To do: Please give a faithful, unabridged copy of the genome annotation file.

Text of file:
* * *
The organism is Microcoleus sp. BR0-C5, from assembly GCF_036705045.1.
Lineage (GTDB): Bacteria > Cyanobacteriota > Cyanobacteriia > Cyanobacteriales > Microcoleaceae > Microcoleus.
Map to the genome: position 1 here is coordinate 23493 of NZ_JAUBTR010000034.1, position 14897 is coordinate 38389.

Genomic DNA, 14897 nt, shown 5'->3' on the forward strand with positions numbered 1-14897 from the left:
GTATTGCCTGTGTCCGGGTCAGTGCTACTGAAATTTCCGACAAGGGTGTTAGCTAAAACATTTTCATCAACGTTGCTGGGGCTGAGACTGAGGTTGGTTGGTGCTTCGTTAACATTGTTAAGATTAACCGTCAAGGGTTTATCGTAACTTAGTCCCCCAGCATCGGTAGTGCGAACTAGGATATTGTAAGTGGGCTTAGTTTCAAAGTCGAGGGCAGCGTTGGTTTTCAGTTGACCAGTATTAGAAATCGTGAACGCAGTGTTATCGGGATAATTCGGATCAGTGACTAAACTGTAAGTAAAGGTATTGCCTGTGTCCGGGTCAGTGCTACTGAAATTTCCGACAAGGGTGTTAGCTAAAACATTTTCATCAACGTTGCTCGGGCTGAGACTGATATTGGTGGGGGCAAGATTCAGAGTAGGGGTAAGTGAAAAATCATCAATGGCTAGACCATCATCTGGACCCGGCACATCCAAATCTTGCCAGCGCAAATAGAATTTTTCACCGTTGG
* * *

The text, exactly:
The organism is Microcoleus sp. BR0-C5, from assembly GCF_036705045.1.
Lineage (GTDB): Bacteria > Cyanobacteriota > Cyanobacteriia > Cyanobacteriales > Microcoleaceae > Microcoleus.
Map to the genome: position 1 here is coordinate 23493 of NZ_JAUBTR010000034.1, position 14897 is coordinate 38389.

Genomic DNA, 14897 nt, shown 5'->3' on the forward strand with positions numbered 1-14897 from the left:
GTATTGCCTGTGTCCGGGTCAGTGCTACTGAAATTTCCGACAAGGGTGTTAGCTAAAACATTTTCATCAACGTTGCTGGGGCTGAGACTGAGGTTGGTTGGTGCTTCGTTAACATTGTTAAGATTAACCGTCAAGGGTTTATCGTAACTTAGTCCCCCAGCATCGGTAGTGCGAACTAGGATATTGTAAGTGGGCTTAGTTTCAAAGTCGAGGGCAGCGTTGGTTTTCAGTTGACCAGTATTAGAAATCGTGAACGCAGTGTTATCGGGATAATTCGGATCAGTGACTAAACTGTAAGTAAAGGTATTGCCTGTGTCCGGGTCAGTGCTACTGAAATTTCCGACAAGGGTGTTAGCTAAAACATTTTCATCAACGTTGCTCGGGCTGAGACTGATATTGGTGGGGGCAAGATTCAGAGTAGGGGTAAGTGAAAAATCATCAATGGCTAGACCATCATCTGGACCCGGCACATCCAAATCTTGCCAGCGCAAATAGAATTTTTCACCGTTGG